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Guide to Solar
Water Pumping Windy Dankoff
©1995 Windy Dankoff
live in New Mexico, where water is Ilife, especially when the sun shines. I
have been building solar-electric pumps for fifteen years, and I’ve seen lots of ways to get things wet without sucking from the power line. In previous Home Power articles I explained many of the details of water supply and solar pumping. In this article, I present a graphic overview of the entire design and decision process. My scope is the full range of possibilities from remote stand-alone pumps (the windmill of the 90’s) to pumps integrated with home power systems, health clinics, etc.
The full chart looks complicated, but so does a big road map. The process is simple. Each branch asks you to choose a path, based on your situation or your needs. Let’s start by using Figure 1 to select system configuration. For example, say you need both water and power at your site and your water source is 300 feet from your house.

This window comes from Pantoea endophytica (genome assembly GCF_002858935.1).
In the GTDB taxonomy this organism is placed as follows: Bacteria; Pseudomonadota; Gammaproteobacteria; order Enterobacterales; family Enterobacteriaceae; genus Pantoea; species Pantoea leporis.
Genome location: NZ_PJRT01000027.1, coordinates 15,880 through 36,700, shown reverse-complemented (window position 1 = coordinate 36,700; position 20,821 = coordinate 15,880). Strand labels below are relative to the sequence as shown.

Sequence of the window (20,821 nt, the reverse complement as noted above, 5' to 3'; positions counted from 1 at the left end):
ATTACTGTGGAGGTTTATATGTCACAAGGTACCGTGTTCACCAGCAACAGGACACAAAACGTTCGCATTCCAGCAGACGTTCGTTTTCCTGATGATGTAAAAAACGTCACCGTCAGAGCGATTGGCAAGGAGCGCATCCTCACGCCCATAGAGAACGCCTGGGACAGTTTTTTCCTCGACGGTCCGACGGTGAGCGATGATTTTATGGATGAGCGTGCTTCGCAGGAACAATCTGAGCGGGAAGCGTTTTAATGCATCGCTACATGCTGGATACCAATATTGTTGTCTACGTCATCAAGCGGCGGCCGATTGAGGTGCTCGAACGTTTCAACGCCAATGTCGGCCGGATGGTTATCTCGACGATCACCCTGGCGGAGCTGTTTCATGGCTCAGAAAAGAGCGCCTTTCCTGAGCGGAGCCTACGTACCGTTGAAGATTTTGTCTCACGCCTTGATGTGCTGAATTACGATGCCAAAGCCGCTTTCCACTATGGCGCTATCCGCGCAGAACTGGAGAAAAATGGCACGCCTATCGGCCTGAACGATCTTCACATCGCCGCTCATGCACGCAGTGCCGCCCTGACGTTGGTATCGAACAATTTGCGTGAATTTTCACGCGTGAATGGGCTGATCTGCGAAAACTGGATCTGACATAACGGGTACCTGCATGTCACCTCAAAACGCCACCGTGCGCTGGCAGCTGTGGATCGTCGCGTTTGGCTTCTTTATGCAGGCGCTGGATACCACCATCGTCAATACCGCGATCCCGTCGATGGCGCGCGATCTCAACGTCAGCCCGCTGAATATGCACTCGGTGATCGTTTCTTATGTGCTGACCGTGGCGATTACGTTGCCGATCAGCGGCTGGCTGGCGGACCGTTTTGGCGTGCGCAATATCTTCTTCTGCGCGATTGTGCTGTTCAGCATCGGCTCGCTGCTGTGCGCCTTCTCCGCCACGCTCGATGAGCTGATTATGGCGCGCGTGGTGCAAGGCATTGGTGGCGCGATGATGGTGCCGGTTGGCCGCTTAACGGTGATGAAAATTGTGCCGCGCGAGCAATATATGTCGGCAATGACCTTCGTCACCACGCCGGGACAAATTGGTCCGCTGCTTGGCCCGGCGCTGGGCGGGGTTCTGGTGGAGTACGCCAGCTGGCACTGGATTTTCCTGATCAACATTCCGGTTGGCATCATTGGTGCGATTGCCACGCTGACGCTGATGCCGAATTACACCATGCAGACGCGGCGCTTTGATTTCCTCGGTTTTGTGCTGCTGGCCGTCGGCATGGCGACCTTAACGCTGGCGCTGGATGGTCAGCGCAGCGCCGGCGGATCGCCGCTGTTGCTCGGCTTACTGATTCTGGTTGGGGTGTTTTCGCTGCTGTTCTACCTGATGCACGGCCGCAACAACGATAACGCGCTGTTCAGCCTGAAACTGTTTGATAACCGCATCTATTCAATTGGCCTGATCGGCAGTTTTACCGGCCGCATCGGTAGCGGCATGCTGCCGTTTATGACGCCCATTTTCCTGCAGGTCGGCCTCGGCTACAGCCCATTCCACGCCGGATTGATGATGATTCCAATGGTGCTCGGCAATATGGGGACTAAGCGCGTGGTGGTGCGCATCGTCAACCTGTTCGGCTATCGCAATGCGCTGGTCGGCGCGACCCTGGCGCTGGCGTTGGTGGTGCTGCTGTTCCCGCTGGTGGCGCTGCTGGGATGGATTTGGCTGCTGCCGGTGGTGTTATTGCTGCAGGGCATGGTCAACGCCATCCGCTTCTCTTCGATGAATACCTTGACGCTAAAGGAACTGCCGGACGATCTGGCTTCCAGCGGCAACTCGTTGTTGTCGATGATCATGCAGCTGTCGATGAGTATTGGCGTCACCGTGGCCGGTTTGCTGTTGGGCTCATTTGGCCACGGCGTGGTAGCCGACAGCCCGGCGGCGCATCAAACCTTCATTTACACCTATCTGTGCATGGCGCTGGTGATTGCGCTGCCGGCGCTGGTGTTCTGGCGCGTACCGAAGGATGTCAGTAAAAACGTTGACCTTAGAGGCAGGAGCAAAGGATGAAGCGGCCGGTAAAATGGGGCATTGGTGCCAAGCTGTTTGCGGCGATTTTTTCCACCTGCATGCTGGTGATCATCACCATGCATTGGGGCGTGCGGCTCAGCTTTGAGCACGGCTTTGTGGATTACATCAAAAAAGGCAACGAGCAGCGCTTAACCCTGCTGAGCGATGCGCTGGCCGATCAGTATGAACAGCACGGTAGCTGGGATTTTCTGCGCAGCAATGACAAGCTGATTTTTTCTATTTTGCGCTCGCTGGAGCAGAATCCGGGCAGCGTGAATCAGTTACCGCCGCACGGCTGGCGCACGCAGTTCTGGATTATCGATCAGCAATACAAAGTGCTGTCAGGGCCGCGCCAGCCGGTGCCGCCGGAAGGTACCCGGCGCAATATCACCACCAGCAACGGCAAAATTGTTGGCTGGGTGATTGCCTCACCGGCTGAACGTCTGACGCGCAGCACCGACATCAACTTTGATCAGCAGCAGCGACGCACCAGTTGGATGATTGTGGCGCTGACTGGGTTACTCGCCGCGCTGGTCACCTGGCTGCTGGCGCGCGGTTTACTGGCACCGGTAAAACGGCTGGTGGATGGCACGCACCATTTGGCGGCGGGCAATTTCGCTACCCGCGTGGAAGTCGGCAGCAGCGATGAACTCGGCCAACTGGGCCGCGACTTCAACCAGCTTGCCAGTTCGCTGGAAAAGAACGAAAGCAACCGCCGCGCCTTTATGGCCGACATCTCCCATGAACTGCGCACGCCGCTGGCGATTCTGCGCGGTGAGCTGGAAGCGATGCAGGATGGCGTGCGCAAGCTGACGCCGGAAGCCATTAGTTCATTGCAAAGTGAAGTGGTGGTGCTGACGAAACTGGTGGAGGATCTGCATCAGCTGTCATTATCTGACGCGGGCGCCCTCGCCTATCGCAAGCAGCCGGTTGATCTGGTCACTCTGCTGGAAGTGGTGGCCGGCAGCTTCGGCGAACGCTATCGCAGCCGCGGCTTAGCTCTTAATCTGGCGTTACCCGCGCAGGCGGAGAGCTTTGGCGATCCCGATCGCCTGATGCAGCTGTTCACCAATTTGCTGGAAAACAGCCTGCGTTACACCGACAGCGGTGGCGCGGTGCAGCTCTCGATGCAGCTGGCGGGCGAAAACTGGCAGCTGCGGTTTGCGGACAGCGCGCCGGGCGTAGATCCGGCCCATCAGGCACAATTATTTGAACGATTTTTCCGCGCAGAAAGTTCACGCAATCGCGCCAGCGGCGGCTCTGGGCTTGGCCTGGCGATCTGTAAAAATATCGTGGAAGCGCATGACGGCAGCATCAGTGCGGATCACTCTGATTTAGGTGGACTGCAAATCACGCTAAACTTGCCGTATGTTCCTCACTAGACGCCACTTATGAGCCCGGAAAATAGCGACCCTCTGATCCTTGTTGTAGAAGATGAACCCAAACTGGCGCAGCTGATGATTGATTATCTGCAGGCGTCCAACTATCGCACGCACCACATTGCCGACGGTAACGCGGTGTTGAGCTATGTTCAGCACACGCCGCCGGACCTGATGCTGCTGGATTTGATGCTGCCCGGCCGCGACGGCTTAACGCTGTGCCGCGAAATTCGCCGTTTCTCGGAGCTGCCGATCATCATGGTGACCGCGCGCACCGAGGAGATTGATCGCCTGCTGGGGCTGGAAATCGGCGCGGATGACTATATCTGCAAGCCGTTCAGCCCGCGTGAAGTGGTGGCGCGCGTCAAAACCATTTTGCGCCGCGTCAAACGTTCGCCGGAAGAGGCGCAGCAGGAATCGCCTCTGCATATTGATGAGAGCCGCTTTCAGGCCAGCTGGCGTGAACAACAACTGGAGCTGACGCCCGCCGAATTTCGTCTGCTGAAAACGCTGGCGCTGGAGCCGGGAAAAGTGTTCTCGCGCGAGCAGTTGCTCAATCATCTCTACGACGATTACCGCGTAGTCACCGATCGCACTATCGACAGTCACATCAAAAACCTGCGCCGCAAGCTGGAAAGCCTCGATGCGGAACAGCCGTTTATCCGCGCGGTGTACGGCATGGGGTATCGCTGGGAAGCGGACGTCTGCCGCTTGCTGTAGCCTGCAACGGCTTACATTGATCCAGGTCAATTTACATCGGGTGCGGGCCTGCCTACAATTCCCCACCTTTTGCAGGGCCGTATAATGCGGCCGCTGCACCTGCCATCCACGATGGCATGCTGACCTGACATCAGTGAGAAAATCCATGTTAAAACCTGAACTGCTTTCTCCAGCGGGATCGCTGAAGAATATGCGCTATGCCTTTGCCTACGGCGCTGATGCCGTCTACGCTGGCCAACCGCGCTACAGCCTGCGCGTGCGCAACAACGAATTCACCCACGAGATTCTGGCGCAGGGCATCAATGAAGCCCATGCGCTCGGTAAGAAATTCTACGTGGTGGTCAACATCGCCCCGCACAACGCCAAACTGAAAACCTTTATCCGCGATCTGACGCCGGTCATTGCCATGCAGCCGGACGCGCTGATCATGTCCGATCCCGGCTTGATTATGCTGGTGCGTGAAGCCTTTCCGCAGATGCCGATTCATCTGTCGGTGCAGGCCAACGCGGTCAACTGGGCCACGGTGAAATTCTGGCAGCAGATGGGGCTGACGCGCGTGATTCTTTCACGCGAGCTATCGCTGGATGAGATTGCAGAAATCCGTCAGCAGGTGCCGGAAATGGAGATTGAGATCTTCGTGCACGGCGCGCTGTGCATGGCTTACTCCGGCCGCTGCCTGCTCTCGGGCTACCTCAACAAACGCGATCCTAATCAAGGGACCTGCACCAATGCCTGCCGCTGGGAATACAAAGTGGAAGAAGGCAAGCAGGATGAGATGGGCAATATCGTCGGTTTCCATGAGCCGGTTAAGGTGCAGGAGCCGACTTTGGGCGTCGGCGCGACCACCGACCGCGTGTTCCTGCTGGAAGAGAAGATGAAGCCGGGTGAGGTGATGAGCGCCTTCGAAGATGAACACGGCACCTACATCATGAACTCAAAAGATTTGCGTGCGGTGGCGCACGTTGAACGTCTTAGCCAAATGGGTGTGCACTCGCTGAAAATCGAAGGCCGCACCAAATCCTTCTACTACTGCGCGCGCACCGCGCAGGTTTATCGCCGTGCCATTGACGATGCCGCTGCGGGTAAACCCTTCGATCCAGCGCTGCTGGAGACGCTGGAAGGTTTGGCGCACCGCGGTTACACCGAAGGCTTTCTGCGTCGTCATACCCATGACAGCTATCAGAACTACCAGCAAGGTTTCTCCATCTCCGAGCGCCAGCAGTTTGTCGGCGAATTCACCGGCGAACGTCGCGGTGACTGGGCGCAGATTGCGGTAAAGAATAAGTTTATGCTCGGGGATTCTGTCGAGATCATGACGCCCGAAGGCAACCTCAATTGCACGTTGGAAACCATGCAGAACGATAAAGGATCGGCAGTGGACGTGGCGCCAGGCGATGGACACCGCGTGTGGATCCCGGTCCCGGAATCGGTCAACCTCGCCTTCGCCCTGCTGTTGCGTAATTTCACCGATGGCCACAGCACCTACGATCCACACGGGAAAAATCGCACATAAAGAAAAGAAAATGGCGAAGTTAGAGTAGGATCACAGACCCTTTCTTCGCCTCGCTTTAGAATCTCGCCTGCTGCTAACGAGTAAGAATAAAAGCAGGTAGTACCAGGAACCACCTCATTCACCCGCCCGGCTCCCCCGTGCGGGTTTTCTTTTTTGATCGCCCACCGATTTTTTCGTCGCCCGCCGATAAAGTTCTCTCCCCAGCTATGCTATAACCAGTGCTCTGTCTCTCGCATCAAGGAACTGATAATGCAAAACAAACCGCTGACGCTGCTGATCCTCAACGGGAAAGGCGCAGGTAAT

Starting from the left, choose water and power required. Since you have a house to power too, the next stop is a combined power and pump system. But is the water source too far from the house to power it from the home system? It is farther than 200 feet (>200 Ft), so follow that path up to the next branch. You can go either way now, to stand-alone pump system, or high voltage DC or AC pump. A stand-alone pump system means that the water system is not connected to the home’s power, because of the distance of wiring. The other option is high voltage , which reduces the wire size requirement.
Figures 2 and 3 guide you in choosing the type of pump, defined by pump placement and pump mechanism. Figure 4 gives you the full overview. A glossary is included to help you with terminology and more info, and even brand names for the various devices available to date.
If the map leads you to two alternate routes, estimate the cost of each one as a complete, installed system. Then, carefully read the specifications for each pump. One may not fit into your well, for example. Also, technology that’s routine in California may not be serviceable in Cameroon. Consult with a knowledgeable system supplier to be sure you get the best advice based on the latest developments. This chart is a tool to help you narrow your choices, not to finalize a decision.
24 Home Power #46 • April / May 1995
Image | A Graphic Guide to Solar Water Pumping
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